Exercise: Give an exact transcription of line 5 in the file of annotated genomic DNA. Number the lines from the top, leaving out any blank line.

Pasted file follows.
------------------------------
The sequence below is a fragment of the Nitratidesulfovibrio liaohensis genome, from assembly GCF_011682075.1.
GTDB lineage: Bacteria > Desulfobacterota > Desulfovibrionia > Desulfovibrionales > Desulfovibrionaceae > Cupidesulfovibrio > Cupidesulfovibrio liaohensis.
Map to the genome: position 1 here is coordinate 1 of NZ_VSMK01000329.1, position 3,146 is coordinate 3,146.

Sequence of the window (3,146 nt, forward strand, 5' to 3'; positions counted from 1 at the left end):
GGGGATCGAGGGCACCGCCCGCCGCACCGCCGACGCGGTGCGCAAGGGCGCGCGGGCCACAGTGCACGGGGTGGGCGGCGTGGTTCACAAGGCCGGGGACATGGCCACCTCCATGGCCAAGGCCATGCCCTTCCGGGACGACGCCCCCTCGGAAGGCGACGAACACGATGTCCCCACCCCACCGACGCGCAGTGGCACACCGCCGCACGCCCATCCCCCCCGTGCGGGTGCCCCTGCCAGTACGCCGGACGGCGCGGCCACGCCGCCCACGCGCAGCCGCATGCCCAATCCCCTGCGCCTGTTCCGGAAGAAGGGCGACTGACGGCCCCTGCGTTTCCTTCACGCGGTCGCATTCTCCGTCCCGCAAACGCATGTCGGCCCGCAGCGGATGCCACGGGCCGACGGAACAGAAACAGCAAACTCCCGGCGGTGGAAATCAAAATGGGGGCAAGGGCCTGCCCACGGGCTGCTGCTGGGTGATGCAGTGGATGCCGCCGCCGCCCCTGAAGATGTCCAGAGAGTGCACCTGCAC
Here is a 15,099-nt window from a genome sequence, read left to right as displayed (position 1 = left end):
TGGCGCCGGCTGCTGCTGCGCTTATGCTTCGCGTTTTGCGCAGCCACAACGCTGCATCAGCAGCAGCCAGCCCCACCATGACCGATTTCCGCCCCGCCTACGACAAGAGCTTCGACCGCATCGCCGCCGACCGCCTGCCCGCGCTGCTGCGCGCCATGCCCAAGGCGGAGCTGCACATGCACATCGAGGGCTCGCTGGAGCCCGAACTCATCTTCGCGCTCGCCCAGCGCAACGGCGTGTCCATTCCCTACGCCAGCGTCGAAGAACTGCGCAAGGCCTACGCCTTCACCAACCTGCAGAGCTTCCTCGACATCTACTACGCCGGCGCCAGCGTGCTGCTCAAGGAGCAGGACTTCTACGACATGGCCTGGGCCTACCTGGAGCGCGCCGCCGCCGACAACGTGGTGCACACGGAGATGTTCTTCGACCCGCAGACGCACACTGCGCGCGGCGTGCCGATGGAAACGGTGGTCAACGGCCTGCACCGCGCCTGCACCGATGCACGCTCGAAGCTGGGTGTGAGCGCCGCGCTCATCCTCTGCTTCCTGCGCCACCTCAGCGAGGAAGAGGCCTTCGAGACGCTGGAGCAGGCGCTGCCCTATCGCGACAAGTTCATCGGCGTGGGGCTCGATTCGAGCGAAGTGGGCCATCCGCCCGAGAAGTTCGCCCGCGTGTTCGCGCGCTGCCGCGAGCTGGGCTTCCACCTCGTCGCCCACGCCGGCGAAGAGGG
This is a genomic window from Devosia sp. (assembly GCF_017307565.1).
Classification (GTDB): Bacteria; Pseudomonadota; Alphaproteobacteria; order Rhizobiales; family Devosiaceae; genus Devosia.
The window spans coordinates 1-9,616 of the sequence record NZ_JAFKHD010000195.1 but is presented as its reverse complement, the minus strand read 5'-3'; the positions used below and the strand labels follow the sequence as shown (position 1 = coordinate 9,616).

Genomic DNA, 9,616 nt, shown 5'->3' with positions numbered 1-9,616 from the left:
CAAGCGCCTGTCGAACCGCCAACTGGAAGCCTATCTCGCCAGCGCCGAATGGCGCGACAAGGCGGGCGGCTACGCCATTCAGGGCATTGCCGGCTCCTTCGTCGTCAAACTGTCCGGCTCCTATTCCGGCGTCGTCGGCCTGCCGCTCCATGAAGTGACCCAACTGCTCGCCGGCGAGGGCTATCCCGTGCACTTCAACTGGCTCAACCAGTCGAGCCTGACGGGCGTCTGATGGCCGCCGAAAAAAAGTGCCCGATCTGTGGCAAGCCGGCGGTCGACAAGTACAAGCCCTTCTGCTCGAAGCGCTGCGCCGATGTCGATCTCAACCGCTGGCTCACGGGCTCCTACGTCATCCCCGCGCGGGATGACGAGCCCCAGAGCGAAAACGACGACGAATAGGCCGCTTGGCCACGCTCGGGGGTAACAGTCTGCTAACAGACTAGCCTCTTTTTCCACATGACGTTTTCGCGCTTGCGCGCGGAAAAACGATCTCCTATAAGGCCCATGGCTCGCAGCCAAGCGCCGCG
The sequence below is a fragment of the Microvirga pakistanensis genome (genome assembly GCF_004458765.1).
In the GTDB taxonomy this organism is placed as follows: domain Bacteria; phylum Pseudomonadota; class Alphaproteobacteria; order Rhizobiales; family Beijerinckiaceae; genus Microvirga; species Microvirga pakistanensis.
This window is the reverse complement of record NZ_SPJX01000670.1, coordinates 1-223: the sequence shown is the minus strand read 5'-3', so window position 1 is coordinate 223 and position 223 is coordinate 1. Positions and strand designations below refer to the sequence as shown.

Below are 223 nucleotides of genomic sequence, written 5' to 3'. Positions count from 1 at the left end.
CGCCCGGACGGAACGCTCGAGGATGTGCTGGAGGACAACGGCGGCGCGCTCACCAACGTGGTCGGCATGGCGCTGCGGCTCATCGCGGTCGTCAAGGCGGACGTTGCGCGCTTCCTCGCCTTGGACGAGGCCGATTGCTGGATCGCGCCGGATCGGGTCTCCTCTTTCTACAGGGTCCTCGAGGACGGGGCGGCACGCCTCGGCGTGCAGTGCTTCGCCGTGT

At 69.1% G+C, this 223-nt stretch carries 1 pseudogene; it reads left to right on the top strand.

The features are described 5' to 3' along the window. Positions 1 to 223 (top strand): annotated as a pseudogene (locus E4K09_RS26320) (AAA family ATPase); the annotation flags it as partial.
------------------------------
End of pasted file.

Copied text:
GGGGATCGAGGGCACCGCCCGCCGCACCGCCGACGCGGTGCGCAAGGGCGCGCGGGCCACAGTGCACGGGGTGGGCGGCGTGGTTCACAAGGCCGGGGACATGGCCACCTCCATGGCCAAGGCCATGCCCTTCCGGGACGACGCCCCCTCGGAAGGCGACGAACACGATGTCCCCACCCCACCGACGCGCAGTGGCACACCGCCGCACGCCCATCCCCCCCGTGCGGGTGCCCCTGCCAGTACGCCGGACGGCGCGGCCACGCCGCCCACGCGCAGCCGCATGCCCAATCCCCTGCGCCTGTTCCGGAAGAAGGGCGACTGACGGCCCCTGCGTTTCCTTCACGCGGTCGCATTCTCCGTCCCGCAAACGCATGTCGGCCCGCAGCGGATGCCACGGGCCGACGGAACAGAAACAGCAAACTCCCGGCGGTGGAAATCAAAATGGGGGCAAGGGCCTGCCCACGGGCTGCTGCTGGGTGATGCAGTGGATGCCGCCGCCGCCCCTGAAGATGTCCAGAGAGTGCACCTGCAC